Viviana Risca, of Port Washington, N.Y., beat 40 other finalists with her research project describing a sophisticated new way to use the DNA structure to enhance encryption technology.
She took home the $100,000 first prize, part of $1.25 million in Intel scholarship money that was disbursed among the final contestants. Each of the 40 finalists also won a new Dell mobile PC with a Pentium III processor.
"Intel's primary focus for philanthropy is education," said Seth Walker, an Intel spokesman. "This whole effort targets the alarming trend of science and technology graduates decreasing while the demand for them is increasing."
Intel has set aside $100 million for its education effort, which includes teacher training, community involvement and tonight's science competition.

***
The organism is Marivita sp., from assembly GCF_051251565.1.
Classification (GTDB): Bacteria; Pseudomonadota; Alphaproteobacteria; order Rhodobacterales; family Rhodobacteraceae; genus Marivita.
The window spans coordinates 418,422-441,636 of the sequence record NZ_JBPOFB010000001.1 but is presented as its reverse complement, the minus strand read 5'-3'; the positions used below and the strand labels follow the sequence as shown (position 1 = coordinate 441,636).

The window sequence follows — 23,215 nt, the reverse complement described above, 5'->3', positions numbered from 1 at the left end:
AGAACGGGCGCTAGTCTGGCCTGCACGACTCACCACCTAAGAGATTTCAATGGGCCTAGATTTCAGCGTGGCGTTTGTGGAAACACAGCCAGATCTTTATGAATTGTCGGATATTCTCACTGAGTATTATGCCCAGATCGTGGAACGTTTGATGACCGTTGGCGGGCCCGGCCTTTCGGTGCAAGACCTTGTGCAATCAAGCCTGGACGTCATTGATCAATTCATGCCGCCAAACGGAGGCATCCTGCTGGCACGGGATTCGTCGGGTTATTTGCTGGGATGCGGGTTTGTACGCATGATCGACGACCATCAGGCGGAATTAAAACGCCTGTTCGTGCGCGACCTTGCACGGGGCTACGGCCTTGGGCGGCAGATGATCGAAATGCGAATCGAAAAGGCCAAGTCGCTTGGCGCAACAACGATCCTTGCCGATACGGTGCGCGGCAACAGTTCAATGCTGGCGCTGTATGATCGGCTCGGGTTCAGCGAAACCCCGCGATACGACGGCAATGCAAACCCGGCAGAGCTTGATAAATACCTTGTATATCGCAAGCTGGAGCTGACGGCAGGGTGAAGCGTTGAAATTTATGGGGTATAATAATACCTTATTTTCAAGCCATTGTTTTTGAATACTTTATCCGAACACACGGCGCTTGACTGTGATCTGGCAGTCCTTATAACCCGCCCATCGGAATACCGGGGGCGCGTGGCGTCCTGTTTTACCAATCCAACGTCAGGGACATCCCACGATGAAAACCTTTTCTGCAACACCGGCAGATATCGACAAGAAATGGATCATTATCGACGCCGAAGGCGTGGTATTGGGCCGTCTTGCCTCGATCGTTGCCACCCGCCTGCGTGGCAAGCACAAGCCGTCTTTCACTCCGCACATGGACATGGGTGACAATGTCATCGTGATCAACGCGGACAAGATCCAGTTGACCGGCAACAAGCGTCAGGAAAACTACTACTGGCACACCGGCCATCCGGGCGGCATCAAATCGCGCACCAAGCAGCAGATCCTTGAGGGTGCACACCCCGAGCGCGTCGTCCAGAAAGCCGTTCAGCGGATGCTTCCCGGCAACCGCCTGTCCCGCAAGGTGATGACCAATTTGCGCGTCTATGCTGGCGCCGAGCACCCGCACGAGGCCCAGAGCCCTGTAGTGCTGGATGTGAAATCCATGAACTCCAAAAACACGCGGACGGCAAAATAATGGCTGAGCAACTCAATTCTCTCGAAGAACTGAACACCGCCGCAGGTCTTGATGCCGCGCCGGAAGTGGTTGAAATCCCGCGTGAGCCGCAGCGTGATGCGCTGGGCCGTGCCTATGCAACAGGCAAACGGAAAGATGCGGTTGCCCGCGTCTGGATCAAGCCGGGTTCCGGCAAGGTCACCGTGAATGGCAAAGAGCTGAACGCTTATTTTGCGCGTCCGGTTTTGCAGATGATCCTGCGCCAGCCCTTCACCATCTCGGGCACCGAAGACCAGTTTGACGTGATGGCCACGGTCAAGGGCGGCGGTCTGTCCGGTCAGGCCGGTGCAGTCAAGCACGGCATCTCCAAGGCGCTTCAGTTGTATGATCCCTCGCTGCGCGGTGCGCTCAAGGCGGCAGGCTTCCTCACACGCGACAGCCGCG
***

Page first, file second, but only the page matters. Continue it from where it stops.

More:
In January, Intel and Microsoft announced plans to pour money into a training program for teachers around the world to help them turn out tech-savvy lesson plans.
Like many high-tech companies, the chipmaker hopes that better-trained teachers will help develop its future worker pool and customer base.
The science contest, first introduced 59 years ago by Westinghouse, has produced five Nobel laureates and is generally regarded as an incubator for future successful scientists, Walker said.
This year, Intel upped the winnings from a total of $330,000 to $1.25 million and drew about 1,500 student applicants.
Many of the entries were more Web-focused than in years past.
Robert Wang, a 15-year-old out of Conway, Ark., for example, submitted his project showing a way to compress streaming media without sacrificing picture quality.
Others focused on more conventional experiments.
Helen Wiersma, an 18-year-old soccer player from Florida, discovered a new control method for Tropical Soda Apples, weeds that have infested Florida's pasture lands. She came up with the idea three years ago after watching her grandfather yank the massive weeds on the family ranch.
"These students are remarkable," Walker said. "They exhibit incredible leadership."